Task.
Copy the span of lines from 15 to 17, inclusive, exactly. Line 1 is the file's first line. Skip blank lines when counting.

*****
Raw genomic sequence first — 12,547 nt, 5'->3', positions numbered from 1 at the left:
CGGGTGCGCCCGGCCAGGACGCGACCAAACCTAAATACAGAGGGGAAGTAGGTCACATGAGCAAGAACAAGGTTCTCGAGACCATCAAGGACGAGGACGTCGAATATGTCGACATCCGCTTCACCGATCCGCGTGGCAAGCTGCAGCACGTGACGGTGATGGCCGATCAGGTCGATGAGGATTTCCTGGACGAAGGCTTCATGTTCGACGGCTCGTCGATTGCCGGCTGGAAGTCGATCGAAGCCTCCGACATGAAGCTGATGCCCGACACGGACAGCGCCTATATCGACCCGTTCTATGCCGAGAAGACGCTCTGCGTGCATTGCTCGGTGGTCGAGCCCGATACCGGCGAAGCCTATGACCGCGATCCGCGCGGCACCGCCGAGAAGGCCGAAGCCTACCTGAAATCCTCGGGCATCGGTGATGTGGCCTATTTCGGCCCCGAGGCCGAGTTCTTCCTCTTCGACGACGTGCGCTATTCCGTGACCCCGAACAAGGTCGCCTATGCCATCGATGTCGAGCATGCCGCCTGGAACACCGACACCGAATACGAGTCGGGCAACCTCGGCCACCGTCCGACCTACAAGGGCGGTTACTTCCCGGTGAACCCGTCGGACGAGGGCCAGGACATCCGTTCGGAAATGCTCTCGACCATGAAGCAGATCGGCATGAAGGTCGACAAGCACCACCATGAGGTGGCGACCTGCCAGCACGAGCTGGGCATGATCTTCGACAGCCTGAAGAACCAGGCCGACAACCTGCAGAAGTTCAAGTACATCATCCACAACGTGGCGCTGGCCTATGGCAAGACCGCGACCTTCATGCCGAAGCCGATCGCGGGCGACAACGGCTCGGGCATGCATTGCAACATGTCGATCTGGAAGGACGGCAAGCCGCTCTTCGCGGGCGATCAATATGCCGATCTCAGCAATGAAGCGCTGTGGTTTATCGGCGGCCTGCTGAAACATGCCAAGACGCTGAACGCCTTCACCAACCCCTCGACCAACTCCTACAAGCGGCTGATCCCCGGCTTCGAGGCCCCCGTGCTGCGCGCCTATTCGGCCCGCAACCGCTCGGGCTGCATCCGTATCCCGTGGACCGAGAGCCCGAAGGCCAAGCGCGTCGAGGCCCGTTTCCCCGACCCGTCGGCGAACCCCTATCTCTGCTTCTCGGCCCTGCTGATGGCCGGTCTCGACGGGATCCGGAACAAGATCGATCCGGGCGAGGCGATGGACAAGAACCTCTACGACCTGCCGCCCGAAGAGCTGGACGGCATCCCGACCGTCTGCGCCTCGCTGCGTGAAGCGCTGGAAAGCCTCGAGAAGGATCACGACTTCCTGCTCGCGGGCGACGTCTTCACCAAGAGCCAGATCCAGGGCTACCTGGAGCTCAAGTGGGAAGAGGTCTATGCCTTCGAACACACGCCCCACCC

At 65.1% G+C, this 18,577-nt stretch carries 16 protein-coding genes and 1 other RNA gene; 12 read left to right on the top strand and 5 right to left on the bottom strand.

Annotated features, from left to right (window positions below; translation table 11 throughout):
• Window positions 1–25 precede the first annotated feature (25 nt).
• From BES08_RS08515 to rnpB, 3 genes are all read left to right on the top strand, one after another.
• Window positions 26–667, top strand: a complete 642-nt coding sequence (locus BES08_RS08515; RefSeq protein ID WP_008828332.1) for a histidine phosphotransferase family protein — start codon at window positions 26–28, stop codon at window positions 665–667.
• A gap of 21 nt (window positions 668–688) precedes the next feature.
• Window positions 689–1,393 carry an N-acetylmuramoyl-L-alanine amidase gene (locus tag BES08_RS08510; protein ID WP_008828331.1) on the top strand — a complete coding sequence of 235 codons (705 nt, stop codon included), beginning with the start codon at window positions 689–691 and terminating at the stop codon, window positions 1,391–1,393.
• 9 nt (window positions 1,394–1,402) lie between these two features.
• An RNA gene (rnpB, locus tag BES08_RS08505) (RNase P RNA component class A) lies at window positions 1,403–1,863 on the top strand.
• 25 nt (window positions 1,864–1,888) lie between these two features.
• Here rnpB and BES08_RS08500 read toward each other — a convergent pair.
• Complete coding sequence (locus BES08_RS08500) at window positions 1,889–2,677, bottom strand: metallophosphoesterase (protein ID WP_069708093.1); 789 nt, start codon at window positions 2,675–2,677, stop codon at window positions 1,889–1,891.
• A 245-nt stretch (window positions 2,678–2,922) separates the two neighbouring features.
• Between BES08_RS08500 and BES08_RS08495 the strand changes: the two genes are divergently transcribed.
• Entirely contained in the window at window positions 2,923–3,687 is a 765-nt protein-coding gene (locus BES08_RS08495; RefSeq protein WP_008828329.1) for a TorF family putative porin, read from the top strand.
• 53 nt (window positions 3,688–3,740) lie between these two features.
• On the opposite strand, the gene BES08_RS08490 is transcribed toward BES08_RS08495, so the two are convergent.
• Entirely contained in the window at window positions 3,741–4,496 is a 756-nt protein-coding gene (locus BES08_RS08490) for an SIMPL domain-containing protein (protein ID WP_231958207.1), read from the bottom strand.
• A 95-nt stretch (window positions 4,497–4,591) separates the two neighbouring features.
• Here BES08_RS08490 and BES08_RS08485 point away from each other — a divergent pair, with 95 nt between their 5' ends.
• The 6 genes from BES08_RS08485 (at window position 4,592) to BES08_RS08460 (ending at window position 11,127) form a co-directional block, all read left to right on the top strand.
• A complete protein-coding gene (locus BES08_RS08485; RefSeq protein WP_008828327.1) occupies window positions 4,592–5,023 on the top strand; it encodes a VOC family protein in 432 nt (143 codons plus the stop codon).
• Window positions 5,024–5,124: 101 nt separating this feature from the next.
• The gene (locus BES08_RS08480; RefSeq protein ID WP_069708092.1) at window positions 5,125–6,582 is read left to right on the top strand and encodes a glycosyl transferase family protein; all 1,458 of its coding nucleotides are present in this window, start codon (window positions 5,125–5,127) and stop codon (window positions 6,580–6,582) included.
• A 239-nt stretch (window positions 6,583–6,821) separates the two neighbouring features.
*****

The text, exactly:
• A 245-nt stretch (window positions 2,678–2,922) separates the two neighbouring features.
• Between BES08_RS08500 and BES08_RS08495 the strand changes: the two genes are divergently transcribed.
• Entirely contained in the window at window positions 2,923–3,687 is a 765-nt protein-coding gene (locus BES08_RS08495; RefSeq protein WP_008828329.1) for a TorF family putative porin, read from the top strand.